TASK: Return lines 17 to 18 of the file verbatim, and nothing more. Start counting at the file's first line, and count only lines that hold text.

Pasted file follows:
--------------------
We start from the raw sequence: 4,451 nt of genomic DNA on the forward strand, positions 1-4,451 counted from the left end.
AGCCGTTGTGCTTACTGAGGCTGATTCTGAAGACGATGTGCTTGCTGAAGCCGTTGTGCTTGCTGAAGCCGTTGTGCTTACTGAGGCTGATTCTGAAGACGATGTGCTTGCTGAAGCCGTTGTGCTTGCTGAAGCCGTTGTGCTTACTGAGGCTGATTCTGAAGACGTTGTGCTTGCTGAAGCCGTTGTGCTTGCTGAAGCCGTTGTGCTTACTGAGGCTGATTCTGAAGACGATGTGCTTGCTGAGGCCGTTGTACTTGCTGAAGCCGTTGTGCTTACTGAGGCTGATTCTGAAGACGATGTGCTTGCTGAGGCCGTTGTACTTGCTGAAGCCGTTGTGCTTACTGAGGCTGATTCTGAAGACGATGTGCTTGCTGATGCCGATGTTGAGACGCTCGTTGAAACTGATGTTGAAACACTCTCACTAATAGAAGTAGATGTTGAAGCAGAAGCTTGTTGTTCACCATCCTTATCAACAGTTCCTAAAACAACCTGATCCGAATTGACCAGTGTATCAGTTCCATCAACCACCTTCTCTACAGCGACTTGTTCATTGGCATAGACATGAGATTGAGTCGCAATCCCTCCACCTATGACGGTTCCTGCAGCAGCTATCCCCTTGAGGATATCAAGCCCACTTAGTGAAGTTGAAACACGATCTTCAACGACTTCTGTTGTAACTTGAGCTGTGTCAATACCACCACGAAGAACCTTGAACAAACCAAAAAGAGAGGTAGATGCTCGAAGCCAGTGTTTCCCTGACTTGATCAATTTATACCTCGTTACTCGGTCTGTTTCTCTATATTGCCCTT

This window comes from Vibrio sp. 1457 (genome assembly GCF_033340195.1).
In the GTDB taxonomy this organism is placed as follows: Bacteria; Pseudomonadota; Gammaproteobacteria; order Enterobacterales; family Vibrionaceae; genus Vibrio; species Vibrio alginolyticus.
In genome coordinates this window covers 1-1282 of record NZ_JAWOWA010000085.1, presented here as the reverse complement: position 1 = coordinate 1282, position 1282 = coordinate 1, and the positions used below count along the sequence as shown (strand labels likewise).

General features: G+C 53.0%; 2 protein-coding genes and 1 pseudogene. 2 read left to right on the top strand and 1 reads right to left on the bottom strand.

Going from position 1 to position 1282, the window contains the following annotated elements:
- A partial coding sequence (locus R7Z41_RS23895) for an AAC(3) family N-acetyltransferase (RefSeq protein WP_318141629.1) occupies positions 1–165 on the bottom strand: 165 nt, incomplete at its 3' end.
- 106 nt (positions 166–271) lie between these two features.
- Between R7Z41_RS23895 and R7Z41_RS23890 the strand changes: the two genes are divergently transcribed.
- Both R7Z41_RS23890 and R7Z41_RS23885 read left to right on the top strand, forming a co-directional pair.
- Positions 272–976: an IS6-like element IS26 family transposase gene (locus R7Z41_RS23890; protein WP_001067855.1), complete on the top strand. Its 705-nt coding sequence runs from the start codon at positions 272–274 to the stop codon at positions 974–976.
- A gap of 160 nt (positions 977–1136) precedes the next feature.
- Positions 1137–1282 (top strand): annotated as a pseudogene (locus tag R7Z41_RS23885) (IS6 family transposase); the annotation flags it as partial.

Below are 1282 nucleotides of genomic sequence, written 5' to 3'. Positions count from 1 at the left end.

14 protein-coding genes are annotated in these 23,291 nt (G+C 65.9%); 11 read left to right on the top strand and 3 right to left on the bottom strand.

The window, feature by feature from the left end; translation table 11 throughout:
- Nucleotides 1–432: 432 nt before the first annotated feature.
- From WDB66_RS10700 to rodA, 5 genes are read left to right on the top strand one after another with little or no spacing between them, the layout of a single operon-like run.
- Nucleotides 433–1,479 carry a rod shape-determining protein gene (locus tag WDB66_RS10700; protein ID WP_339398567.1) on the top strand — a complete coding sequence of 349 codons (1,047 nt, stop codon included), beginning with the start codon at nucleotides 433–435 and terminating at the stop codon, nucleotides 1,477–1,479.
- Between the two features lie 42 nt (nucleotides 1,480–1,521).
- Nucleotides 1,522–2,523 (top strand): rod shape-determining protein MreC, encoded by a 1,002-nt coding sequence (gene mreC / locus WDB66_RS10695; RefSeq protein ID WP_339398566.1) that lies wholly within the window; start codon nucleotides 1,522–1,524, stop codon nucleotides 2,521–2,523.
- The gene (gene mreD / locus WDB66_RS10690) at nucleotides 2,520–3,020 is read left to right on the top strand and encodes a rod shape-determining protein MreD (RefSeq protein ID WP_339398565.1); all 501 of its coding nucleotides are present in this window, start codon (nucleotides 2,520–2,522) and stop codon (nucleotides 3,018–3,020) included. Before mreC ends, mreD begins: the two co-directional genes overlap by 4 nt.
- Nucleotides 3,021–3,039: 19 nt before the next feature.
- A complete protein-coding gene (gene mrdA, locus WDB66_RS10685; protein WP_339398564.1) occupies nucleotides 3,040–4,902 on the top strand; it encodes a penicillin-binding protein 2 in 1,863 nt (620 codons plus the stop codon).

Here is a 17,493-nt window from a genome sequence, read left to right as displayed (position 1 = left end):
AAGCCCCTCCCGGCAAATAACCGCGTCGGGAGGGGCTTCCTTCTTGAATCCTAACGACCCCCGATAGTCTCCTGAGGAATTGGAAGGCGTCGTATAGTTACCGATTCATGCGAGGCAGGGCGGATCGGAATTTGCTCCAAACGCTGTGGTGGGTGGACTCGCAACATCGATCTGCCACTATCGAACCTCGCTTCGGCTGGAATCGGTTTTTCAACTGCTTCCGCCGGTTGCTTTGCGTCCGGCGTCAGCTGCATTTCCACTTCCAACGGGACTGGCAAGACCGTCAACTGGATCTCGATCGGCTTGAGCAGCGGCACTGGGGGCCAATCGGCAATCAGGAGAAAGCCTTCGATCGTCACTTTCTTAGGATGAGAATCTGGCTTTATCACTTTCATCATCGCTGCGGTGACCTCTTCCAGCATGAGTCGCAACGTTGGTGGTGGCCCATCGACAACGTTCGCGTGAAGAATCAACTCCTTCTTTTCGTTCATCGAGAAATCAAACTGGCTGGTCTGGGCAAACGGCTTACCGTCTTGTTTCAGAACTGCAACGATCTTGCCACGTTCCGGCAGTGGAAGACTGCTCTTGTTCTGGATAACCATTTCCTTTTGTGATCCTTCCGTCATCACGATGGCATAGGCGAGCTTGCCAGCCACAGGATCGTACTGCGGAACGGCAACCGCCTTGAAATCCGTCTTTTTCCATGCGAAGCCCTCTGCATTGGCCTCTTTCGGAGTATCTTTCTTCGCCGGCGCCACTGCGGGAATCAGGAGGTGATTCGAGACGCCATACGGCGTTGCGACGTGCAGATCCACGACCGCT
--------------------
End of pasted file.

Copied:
The window, feature by feature from the left end; translation table 11 throughout:
- Nucleotides 1–432: 432 nt before the first annotated feature.